You may need to rethink where your retirement income will come from

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Saving for retirement: Clark Howards says if you follow these guidelines, you will be set

A growing number of workers report that their primary source of retirement income will come from their 401(k) workplace savings plan, according to a new retirement study from Schwab. In 2022, workers said 37% of their retirement money would come from 401(k) cash. That figure has now risen to 40% of workers.

Consider working with a financial advisor as you plan your withdrawals from a tax-advantaged plan or as you create a plan for such withdrawals.

“Placing such a high priority on 401(k) s is not surprising since it is their primary retirement resource, with workers counting on it to deliver 40% of their retirement income,” said Marci Stewart of Schwab. “That’s double what workers expect from the next closest source, which is Social Security at 20% of retirement income.”

How retirement income planning is changing

That 40% is comprised of one’s own 401(k) (32%) and from one’s partner’s 401(k) (8%). Last year, the same study had those figures at 30% from one’s own 401(k) and 7% from a partner’s 401(k). Even with 40% of retirement income coming from either their own or their spouse’s 401(k) account, these workers will still need to rely on a wide array of other sources to cover the bulk of their living expenses in retirement.

According Schwab’s 2023 401(k) Participant Study, sources of retirement income besides private 401(k)s are:

  • Social Security: 20%
  • Savings and investments: 15%
  • Pension/defined benefit plan: 11%
  • Part-time work: 4%
  • Annuities/insurance: 3%
  • Real estate income: 3%
  • Inheritance: 3%
  • Other: 1%

Social Security: Most working people can collect their full benefit amount at age 67, but delaying benefits increases the amount by 8% for each year up until age 70½. Couples also can weigh strategies for collecting spousal benefits through Social Security.

Savings and investments: Besides workplace plans, investing in either an individual retirement account or a Roth IRA is an option for most workers. Additional money for an emergency fund or the first year or two of retirement expenses can be saved in a savings account, money market account of CDs, which offer some interest gains as well as being guaranteed by federal and state agencies.

Pensions: If you’re lucky enough to enrolled in a pension plan, weigh the options for collecting those benefits. Most plans allow participants to start withdrawals early and also offer a reduced amount that can continue for a spouse if the pension recipient dies.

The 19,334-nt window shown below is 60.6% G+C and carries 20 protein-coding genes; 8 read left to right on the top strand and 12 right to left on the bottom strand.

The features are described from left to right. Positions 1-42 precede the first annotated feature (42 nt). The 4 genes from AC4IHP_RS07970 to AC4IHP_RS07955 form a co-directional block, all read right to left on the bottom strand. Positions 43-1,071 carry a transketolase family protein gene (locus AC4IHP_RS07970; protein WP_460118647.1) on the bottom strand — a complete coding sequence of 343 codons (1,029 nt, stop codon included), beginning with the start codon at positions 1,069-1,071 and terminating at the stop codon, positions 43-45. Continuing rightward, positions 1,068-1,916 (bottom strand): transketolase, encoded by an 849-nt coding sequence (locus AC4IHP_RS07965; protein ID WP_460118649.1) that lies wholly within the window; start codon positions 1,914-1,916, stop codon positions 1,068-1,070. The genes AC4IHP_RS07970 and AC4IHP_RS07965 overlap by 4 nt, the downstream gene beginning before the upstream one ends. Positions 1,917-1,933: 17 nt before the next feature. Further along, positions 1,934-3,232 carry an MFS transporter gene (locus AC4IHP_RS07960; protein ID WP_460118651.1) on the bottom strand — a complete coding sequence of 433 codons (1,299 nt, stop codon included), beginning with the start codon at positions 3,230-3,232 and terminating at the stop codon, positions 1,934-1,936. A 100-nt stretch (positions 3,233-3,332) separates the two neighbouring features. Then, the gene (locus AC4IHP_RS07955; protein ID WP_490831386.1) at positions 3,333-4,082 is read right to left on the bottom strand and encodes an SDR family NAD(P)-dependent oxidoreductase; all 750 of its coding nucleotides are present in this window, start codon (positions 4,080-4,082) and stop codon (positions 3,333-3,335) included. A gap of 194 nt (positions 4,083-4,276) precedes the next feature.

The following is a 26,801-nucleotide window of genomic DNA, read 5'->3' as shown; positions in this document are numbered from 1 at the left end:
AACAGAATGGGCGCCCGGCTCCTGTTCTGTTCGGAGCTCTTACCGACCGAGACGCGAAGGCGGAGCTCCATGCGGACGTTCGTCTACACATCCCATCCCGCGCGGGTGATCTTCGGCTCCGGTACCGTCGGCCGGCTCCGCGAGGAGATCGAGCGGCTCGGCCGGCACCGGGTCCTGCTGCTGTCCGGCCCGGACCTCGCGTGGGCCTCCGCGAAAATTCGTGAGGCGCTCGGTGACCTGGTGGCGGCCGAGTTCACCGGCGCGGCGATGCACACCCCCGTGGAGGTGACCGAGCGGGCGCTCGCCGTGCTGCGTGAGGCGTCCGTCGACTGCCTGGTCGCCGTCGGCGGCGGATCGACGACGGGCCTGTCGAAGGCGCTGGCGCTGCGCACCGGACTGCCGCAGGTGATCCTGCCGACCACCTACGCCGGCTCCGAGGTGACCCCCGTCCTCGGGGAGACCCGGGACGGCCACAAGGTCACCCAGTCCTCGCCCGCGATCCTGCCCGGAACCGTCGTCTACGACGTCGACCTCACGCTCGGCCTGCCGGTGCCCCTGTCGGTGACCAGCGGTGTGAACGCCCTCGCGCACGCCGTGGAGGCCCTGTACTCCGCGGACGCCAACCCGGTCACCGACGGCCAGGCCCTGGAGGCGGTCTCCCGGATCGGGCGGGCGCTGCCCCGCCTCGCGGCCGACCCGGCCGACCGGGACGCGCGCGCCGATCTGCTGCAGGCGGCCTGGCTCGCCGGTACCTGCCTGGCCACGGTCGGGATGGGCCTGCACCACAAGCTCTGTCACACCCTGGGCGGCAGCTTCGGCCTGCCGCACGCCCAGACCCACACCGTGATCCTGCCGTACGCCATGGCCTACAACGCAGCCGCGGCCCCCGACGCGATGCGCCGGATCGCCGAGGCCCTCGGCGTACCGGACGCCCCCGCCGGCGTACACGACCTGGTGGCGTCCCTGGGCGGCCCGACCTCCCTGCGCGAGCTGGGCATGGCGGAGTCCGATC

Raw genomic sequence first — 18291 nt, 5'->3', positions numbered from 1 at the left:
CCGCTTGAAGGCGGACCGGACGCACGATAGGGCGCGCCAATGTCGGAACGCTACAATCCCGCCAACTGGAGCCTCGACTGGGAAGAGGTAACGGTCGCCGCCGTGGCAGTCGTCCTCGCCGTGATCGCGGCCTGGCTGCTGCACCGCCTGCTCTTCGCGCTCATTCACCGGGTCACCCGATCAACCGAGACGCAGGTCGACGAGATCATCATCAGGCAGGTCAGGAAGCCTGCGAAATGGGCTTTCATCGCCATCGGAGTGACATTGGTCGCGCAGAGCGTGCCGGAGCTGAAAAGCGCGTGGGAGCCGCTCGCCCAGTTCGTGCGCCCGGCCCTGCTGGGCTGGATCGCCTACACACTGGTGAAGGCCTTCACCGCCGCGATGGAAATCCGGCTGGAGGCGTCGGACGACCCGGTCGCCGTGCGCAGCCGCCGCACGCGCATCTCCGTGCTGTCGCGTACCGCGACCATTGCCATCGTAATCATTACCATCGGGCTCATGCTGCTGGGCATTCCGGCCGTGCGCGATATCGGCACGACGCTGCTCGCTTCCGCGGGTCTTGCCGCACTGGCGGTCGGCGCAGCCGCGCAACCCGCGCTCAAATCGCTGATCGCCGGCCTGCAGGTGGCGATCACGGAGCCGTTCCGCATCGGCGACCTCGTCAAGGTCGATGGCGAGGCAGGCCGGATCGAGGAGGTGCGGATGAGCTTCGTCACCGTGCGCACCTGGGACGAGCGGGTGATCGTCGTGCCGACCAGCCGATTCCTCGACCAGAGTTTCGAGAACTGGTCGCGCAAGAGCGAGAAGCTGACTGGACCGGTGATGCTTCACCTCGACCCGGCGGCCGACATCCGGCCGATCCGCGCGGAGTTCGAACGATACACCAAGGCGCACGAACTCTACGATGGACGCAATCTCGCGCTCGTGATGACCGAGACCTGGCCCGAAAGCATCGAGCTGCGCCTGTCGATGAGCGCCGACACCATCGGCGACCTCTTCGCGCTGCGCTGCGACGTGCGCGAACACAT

Part-time work: This can allow you to delay Social Security or withdraw less cash from retirement accounts to stretch your retirement income. Just be aware that if you’re collecting Social Security before your full retirement age while continuing to work, your benefit amount will be temporarily reduced.

Annuities/insurance: You can use an annuity to provide consistent income during retirement, especially annuities that delay payments until later in retirement. Another option is the use of a life insurance retirement plan, which uses permanent life insurance to generate earnings.

Bottom line

With retirement income often coming from so many sources, it’s best to start planning early and review as many potential sources of retirement money as possible to augment withdrawals from 401(k) accounts and Social Security. Additional sources include pensions and part-time work.

Retirement income tips

Do you need help planning your retirement income? A financial advisor can help with that. Finding a financial advisor doesn’t have to be hard. SmartAsset’s free tool matches you with up to three vetted financial advisors who serve your area, and you can have a free introductory call with your advisor matches to decide which one you feel is right for you. If you’re ready to find an advisor who can help you achieve your financial goals, get started now. Accounting for taxes in your long-term income plan is incredibly important. However, every state has different laws governing how those taxes are handled, or whether they’re levied at all. Check out SmartAsset’s retirement tax overview to learn more.

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